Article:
In the world of hot hatchbacks, certain Germain players have dominated the playing field in South Africa. At the top of the list are the Volkswagen Golf GTI and Mercedes-Benz A45, which are arguably the two most prominent of the bunch. However, every once in a while there comes a player set on disrupting the system, and whether people recognise the talent or not, is neither here nor there.
The Hyundai’s i30 N is the player in question here. Introduced in 2020, it made a subtle entrance into the motoring space, and only those who’ve had a first-hand encounter with the Korean will truly understand why it’s so noteworthy. Fortunately, we were allowed the opportunity to acquaint ourselves with the hot-hatch that has set tongues wagging amongst automotive journalists since its arrival on South African Soil.
Still images don’t do this vehicle enough justice. Yes, it looks unique and will set you apart from the many of GTI’s looking for a quick dice at every other intersection. Its design is quite sporty and simply clean in the way it has been carved out. Instead of power bulges and sharp edges, the Koreans opted for a smooth silhouette – this is where the i30 N can be truly deceiving. We appreciate the attention to detail here with features like a black spoiler, seamlessly integrated into the Hyundai’s boot, and the triangular brake light at the centre. Splitters and vents are present in the front and rear but are subtle enhancements in this vehicle.
If you’ve allowed yourself to be deceived by the polished exterior, you’ll be in for a surprise when you hop into the driver’s seat. Before you have the opportunity to dial things up and explore its talents, the i30 N feels solid and planted on the road. The steering wheel is meaty and weighted, giving positive feedback and inspiring heightened confidence in the car. From the word go, it lets you know that it wasn’t built for straight lines and that in the corners and bends is where it wants to be. There’s no denying this.
Its one of the manliest hatches out there, with the exception of the Honda Civic Type R which we haven’t driven yet. The i30 N has fur on its chest and we wouldn’t have it any other way. You see, the one thing that became apparent very quickly was that this isn’t the type of car you want to drive every day. No. It leaves you in constant frustration with its unyielding desire for twisty roads, and honestly, the feeling is mutual. Once in its natural habitat, you’ll learn all about its handling traits. It’s not a point and squirt vehicle. This is a drivers’ car and has phenomenal grip to go with it. It’s engaging to drive and clings onto the tarmac with all four wheels no matter the lateral G-forces, and there’s no understeer. All of this shouldn’t come as a surprise considering that the man behind the Hyundai’s wizardry is Albert Biermann, former top brass at BMW’s M division. Sporty racing seats will keep you firmly in place and are a solid match for the cars handling antics. What’s nice is that they also offer a reasonable amount of comfort.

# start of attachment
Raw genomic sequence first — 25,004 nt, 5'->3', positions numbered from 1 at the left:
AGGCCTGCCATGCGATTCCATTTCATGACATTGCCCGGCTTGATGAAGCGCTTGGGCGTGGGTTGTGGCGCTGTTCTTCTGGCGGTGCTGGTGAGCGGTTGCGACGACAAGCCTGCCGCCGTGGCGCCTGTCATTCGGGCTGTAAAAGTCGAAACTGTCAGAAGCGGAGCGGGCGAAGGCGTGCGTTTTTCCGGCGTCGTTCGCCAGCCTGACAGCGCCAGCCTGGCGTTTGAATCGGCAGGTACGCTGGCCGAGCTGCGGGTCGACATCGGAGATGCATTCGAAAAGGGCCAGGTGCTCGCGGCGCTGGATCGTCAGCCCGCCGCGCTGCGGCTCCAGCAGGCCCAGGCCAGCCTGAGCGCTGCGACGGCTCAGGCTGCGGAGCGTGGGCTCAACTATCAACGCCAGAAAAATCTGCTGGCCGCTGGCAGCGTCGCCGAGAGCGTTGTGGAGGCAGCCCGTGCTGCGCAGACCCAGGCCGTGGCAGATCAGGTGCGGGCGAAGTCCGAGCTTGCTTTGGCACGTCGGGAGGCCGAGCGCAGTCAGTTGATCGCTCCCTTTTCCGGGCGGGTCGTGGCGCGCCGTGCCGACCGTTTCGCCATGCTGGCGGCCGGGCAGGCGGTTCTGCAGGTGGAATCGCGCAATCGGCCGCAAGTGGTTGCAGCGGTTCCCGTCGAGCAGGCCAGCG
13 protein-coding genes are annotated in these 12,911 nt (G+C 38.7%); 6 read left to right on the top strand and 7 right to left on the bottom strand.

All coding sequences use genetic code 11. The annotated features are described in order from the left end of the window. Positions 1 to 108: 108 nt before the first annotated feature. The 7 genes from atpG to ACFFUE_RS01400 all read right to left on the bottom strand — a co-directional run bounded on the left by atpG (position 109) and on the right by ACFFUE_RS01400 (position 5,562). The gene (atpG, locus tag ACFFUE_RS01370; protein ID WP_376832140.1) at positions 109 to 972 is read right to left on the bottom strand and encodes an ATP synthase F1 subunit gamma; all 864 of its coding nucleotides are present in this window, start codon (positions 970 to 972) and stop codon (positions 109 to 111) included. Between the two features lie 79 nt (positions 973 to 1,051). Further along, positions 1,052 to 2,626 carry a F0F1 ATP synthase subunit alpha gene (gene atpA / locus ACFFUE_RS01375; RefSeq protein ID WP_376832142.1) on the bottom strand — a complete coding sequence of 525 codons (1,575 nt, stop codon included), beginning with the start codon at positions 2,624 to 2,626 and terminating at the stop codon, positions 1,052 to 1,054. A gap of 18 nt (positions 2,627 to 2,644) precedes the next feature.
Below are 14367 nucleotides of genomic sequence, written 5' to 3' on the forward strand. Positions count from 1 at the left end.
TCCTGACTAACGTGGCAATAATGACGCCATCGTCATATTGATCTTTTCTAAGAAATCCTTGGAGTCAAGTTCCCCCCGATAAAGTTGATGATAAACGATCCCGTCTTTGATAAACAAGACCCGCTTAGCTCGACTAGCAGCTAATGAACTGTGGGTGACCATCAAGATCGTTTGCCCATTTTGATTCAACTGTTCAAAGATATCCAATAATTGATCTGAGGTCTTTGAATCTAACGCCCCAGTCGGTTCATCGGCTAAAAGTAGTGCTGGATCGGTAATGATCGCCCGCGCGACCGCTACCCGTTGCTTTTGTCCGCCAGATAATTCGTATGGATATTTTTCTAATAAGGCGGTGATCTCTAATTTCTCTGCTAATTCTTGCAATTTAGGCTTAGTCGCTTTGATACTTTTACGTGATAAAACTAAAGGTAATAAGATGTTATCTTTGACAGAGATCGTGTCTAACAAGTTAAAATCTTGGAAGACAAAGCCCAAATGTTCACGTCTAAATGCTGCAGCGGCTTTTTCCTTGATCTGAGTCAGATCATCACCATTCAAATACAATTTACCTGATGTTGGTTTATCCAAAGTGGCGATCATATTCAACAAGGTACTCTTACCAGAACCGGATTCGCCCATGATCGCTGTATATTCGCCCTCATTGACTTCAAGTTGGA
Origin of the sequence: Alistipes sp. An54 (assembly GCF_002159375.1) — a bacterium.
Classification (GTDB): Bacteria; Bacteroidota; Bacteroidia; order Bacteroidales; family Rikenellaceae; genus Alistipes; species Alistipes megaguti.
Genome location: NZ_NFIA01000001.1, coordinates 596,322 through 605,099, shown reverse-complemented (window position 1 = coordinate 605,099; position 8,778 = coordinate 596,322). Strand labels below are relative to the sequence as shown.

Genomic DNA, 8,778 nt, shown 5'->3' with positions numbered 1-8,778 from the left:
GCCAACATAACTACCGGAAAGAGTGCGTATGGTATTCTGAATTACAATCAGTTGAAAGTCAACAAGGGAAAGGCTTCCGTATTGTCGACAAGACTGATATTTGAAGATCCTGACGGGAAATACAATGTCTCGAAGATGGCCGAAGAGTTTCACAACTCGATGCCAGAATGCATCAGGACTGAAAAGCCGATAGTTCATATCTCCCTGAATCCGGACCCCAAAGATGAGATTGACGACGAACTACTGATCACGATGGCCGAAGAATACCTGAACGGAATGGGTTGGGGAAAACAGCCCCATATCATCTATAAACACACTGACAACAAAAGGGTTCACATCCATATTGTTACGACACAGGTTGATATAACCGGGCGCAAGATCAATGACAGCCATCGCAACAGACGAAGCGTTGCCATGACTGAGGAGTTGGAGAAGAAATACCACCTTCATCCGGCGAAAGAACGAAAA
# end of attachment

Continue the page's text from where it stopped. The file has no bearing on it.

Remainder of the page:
Hyundai i30 N specs
|Top speed||250 km/h|
|Engine||Naturally aspirated 2.0-litre 4-cylinder|
|0 – 100||6.1 sec|
We love how you can configure every part of this vehicle to the way you want it. From the steering wheel feedback to its suspension dampening – which unlike most vehicles with sports credentials, Hyundai’s noticeably alters the ride quality from normal to firm and go-kart-like. The exhaust can also be opened up to produce a deeper engine sound with all the desired pops and bangs. The Hyundai i30 N may not be the quickest in its segment, but that’s irrelevant because its a driver-focused car and not for talentless straight-line warriors.
Does the Hyundai i30 N come in automatic?
Part of this vehicle appeal is that it’s one of the very few in its class available with three pedals and a manual gear lever. Shifts are short and direct, which is how they should be in a car of this nature. The clutch is meaty and has positive feedback – Biermann’s influence is undeniable in this vehicle. As things stand, the i30 N is only offered with a six-speed manual gearbox, which will blip to match your revs on downshifts when driving in the ‘N’ sports setting. Certain overseas markets have been given the option of an auto in the 2021 i30 N spec. At this stage, we cannot confirm whether or not we’ll be recipients of this dual-clutch gearbox.
How much is the Hyundai i30 N in South Africa?
When pitted against what is arguably the most popular hot hatch in the country currently (Golf GTI), the Hyundai i30 N is set apart as being an authentic sports hatch with honest and engaging character traits – which is hard to find nowadays. The Golf will be the more user friendly as a daily driver, and won’t require as much driver participation or dare we say – skill. From a price and value perspective, the i30 N is on par with the only GTI currently on offer, the limited edition TCR (R675 700). It is essentially a standard GTI with higher outputs (213 kW & 380 Nm) and some aesthetic tweaks. It will be interesting to see how things stack up when the Golf 8 GTI arrives in the second quarter of 2021.
One thing we’ve come to appreciate with Korean vehicles is that they generally come fitted with a lot of optional features at no additional cost. That recipe has remained the same here. The i30 N comes in at R679 900 with a good amount of standard tech and features, including a panoramic glass roof, which adds to its visual appeal.
By Gugu Masuku